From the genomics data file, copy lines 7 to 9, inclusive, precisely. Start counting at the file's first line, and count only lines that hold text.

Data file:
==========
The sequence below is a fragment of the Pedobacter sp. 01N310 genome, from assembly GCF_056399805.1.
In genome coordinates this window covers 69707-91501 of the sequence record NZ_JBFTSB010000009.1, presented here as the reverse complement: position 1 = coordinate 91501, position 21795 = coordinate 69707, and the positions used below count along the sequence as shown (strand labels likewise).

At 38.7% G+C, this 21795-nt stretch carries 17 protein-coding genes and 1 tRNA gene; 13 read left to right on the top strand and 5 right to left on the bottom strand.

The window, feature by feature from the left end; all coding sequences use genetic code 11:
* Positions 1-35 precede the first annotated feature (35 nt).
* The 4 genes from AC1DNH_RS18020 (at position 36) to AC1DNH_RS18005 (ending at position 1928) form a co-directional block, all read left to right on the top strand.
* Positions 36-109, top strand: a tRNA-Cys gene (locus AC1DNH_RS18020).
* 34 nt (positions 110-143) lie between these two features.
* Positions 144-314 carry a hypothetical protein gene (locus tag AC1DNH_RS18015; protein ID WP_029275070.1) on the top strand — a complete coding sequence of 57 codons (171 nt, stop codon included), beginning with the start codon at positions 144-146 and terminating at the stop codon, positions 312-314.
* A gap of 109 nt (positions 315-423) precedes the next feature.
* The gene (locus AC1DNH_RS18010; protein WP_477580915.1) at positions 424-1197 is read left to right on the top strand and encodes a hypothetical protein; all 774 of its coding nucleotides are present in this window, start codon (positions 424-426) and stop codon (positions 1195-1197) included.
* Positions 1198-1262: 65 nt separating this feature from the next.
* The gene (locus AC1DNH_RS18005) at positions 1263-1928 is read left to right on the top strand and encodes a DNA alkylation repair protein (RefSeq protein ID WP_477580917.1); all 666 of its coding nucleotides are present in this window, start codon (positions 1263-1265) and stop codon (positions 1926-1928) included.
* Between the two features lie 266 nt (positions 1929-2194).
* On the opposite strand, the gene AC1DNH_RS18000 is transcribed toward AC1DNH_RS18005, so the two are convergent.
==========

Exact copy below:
* Positions 36-109, top strand: a tRNA-Cys gene (locus AC1DNH_RS18020).
* 34 nt (positions 110-143) lie between these two features.
* Positions 144-314 carry a hypothetical protein gene (locus tag AC1DNH_RS18015; protein ID WP_029275070.1) on the top strand — a complete coding sequence of 57 codons (171 nt, stop codon included), beginning with the start codon at positions 144-146 and terminating at the stop codon, positions 312-314.